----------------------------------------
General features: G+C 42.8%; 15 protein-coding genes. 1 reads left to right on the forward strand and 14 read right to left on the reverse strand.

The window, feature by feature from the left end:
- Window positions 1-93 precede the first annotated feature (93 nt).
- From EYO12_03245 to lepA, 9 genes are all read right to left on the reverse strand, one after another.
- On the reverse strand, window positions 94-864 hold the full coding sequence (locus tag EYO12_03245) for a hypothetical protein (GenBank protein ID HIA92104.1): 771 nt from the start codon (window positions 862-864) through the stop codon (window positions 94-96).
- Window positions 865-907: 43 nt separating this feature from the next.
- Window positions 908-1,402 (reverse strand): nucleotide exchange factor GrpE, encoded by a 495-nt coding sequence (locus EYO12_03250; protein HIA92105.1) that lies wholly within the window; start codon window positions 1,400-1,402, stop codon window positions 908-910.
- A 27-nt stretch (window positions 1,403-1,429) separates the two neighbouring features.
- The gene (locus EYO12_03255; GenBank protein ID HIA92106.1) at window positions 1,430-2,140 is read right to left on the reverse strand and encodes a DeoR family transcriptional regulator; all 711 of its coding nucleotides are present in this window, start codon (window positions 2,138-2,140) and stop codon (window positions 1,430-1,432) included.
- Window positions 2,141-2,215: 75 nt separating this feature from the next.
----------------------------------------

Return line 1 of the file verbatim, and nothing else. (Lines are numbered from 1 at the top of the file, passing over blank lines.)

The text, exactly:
General features: G+C 42.8%; 15 protein-coding genes. 1 reads left to right on the forward strand and 14 read right to left on the reverse strand.